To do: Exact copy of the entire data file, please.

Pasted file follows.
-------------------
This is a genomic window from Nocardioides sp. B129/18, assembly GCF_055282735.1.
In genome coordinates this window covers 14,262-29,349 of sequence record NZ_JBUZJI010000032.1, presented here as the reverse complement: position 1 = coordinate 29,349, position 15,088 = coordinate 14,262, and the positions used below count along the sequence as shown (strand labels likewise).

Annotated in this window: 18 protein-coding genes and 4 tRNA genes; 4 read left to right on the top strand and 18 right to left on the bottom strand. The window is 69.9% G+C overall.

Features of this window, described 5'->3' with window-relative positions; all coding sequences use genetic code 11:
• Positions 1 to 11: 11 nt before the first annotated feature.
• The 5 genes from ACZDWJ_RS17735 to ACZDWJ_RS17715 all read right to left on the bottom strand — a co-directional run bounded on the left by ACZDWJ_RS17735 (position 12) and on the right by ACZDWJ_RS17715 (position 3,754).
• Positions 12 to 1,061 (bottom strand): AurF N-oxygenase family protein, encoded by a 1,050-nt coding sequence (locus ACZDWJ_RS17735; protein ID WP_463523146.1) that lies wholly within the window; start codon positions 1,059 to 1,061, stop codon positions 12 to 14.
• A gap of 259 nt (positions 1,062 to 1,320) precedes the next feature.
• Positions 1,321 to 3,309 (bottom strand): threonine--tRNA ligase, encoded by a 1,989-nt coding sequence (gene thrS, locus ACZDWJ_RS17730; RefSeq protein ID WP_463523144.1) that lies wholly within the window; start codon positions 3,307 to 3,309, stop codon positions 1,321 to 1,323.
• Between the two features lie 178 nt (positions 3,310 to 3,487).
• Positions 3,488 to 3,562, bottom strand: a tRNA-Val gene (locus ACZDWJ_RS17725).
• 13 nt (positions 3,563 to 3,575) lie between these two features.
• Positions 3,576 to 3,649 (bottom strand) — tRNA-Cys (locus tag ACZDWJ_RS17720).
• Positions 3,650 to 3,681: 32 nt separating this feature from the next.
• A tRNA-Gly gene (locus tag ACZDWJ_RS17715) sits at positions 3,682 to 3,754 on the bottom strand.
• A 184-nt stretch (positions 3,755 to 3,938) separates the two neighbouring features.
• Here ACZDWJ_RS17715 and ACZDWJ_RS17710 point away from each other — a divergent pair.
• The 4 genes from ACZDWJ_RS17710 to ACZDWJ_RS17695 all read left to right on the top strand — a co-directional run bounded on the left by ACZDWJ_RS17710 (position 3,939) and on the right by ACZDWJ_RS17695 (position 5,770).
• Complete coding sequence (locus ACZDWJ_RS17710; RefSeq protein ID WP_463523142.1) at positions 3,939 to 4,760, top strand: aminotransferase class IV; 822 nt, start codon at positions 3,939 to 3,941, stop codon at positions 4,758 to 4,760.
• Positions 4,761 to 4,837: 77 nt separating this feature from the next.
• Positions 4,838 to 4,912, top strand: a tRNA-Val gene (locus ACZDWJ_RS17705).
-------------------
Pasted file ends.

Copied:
This is a genomic window from Nocardioides sp. B129/18, assembly GCF_055282735.1.
In genome coordinates this window covers 14,262-29,349 of sequence record NZ_JBUZJI010000032.1, presented here as the reverse complement: position 1 = coordinate 29,349, position 15,088 = coordinate 14,262, and the positions used below count along the sequence as shown (strand labels likewise).

Annotated in this window: 18 protein-coding genes and 4 tRNA genes; 4 read left to right on the top strand and 18 right to left on the bottom strand. The window is 69.9% G+C overall.

Features of this window, described 5'->3' with window-relative positions; all coding sequences use genetic code 11:
• Positions 1 to 11: 11 nt before the first annotated feature.
• The 5 genes from ACZDWJ_RS17735 to ACZDWJ_RS17715 all read right to left on the bottom strand — a co-directional run bounded on the left by ACZDWJ_RS17735 (position 12) and on the right by ACZDWJ_RS17715 (position 3,754).
• Positions 12 to 1,061 (bottom strand): AurF N-oxygenase family protein, encoded by a 1,050-nt coding sequence (locus ACZDWJ_RS17735; protein ID WP_463523146.1) that lies wholly within the window; start codon positions 1,059 to 1,061, stop codon positions 12 to 14.
• A gap of 259 nt (positions 1,062 to 1,320) precedes the next feature.
• Positions 1,321 to 3,309 (bottom strand): threonine--tRNA ligase, encoded by a 1,989-nt coding sequence (gene thrS, locus ACZDWJ_RS17730; RefSeq protein ID WP_463523144.1) that lies wholly within the window; start codon positions 3,307 to 3,309, stop codon positions 1,321 to 1,323.
• Between the two features lie 178 nt (positions 3,310 to 3,487).
• Positions 3,488 to 3,562, bottom strand: a tRNA-Val gene (locus ACZDWJ_RS17725).
• 13 nt (positions 3,563 to 3,575) lie between these two features.
• Positions 3,576 to 3,649 (bottom strand) — tRNA-Cys (locus tag ACZDWJ_RS17720).
• Positions 3,650 to 3,681: 32 nt separating this feature from the next.
• A tRNA-Gly gene (locus tag ACZDWJ_RS17715) sits at positions 3,682 to 3,754 on the bottom strand.
• A 184-nt stretch (positions 3,755 to 3,938) separates the two neighbouring features.
• Here ACZDWJ_RS17715 and ACZDWJ_RS17710 point away from each other — a divergent pair.
• The 4 genes from ACZDWJ_RS17710 to ACZDWJ_RS17695 all read left to right on the top strand — a co-directional run bounded on the left by ACZDWJ_RS17710 (position 3,939) and on the right by ACZDWJ_RS17695 (position 5,770).
• Complete coding sequence (locus ACZDWJ_RS17710; RefSeq protein ID WP_463523142.1) at positions 3,939 to 4,760, top strand: aminotransferase class IV; 822 nt, start codon at positions 3,939 to 3,941, stop codon at positions 4,758 to 4,760.
• Positions 4,761 to 4,837: 77 nt separating this feature from the next.
• Positions 4,838 to 4,912, top strand: a tRNA-Val gene (locus ACZDWJ_RS17705).